Necessity is not Sufficiency
Theorem 1 from the last post works due to the fact that simpler models are usually sufficient to explain causal relationships as opposed to more complicated models. Judea Pearl uses the term minimal causal structures for such simpler models. Further, such simpler models directly represent the use of the problem-solving principle called Occam’s razor.
However, even though theorem 1 is a necessary criterion to identify and isolate irrelevant properties – which is itself an effective fault localization method – it is not sufficient when causal models are more complicated.
In particular, theorem 1 is not sufficient in preemptive situations, whereby the value of a certain set of variables, V, cause other variables, Y, to become irrelevant even if those other variables in Y might also be causes at other times and with different values.
To overcome this limitation, we utilize Pearl’s Test for Stable No-Confounding, which is an extension of the Associational No-Confounding criterion introduced in part 2 of this series, but with the power of a key observation based on the concept of stability of models.
In short, stable causal structures do not have causal relationships created or destroyed simply by varying the conditions of the environment. In contrast, unstable causal models contain temporary causal relationships that might emerge simply because certain conditions are “just right,” as in the case of preemption and race conditions.
Unstable causal structures mask the root cause (or contributory causes) in seemingly random ways. Such confoundedness is also called incidental confoundedness
Therefore, Pearl’s theorem, which is a test for Stable No-Confounding, is able to help us distinguish whether confoundedness is at play and, additionally, whether it is stable or unstable.
Pearl’s theorem forms the other part of the effective fault localization methodology presented in this blog series.
Test for Stable No-Confounding
Remember that we have variables of interest, called X and Y, that we suspect have some causal relationship (particularly that X might cause Y).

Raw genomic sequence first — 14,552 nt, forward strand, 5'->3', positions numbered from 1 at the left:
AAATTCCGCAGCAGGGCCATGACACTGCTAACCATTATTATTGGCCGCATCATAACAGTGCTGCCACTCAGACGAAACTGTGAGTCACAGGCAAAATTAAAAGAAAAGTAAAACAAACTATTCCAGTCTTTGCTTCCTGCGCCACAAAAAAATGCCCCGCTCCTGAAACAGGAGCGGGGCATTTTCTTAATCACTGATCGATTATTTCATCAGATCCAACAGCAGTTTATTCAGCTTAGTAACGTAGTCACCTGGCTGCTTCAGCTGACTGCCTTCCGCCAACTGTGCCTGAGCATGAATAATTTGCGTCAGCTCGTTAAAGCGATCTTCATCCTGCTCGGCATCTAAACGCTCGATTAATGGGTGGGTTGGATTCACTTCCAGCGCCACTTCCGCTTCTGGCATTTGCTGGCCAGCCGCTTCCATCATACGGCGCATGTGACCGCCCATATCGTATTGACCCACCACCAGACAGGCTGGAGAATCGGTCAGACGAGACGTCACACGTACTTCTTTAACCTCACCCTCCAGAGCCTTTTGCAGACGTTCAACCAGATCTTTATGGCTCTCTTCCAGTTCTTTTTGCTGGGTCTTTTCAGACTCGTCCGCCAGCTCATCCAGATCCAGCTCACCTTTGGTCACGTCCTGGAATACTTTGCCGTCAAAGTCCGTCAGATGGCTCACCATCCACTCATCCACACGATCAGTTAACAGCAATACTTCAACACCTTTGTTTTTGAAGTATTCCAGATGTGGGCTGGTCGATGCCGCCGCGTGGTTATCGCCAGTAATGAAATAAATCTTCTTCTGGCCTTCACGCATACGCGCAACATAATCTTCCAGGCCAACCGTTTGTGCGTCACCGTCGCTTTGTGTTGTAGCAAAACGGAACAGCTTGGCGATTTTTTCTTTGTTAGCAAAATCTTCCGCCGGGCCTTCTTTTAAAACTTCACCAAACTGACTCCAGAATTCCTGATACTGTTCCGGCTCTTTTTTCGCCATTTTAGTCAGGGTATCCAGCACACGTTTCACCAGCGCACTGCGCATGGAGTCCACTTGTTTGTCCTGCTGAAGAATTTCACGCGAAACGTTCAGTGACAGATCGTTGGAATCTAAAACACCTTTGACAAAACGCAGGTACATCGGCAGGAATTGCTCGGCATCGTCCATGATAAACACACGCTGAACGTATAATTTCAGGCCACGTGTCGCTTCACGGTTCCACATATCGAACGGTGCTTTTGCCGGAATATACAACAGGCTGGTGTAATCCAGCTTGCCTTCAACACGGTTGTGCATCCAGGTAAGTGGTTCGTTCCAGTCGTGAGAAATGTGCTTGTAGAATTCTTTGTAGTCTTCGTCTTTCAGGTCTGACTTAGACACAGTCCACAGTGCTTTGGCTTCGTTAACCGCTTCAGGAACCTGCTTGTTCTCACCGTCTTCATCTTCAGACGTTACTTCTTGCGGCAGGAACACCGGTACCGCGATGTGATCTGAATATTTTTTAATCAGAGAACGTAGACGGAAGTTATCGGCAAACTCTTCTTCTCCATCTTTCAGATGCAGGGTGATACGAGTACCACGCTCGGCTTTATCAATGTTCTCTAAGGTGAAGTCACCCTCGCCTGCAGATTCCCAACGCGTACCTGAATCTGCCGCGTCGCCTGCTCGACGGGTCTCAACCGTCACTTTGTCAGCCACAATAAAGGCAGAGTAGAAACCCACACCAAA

Let AZ denote the assumptions that (i) the causal relationship data are generated by some (unspecified) acyclic causal model M and (ii) Z is a variable in M that is unaffected by X but may possibly affect Y.
If both the associational criteria in the Associational No-Confounding definition are violated, then X and Y are not stably unconfounded given AZ.
In other words, the test for stable no-confounding states that if any one of the two conditions are satisfied (given the requirements set forth by the test for stable no-confounding), then X and Y are not confounded and, further, the non-confoundedness is stable.
However, if both conditions are violated, then the causal relationships between X and Y are not stable, meaning that they might be incidentally (un)confounded simply by changing the conditions of the environment, thus removing or creating confoundedness only in certain situations but not others.
Why does this matter?
The power of the test for stable no-confounding stems from the fact that, according to Pearl, it “does not require us to know the causal structure of the variables in the domain or even to enumerate the set of relevant variables” as in the Associational No-Confounding definition, for which we had to have information about all the variables Z in T.
Further, to determine whether or not X and Y are stably non-confounded, we only need to find a single variable Z (satisfying AZ) and use the conditions of the Associational No-Confounding definition as the test.
Indeed, as Pearl explains: “the qualitative assumption that a variable may have influence on Y and is not affected by X suffices to produce a necessary statistical test for stable no-confounding.”
Other positive side-effects
Just as with Theorem 1, the the test for stable no-confounding introduced above can also indicate when further investigation is needed.
For instance, when no irrelevancy can be determined by using Theorem 1 with the information at hand, one would then proceed to determine whether the variables of interest are stably confounded. However, since the test for stable no-confounding can only be used with more than two variables that we think might be at play, further investigation is signaled to find that third variable Z in the problem space.
That is, to determine whether or not two variables of interest are confounded – and whether that (un)confoundedness is stable – a third variable is needed that meets the requirements for the test for stable no-confounding, thus prompting the search for such a variable.
The test for stable no-confounding, therefore, is useful as a second step in a robust fault localization methodology (after first applying Theorem 1) for two important reasons: first, it offers a test for an important property of stability in causal models; second, it is capable of indicating when further investigation is required elsewhere in the problem space.
I encourage you to read the official paper, which includes many examples of how to use the methodology and proofs.
That’s a wrap for now. Until next time!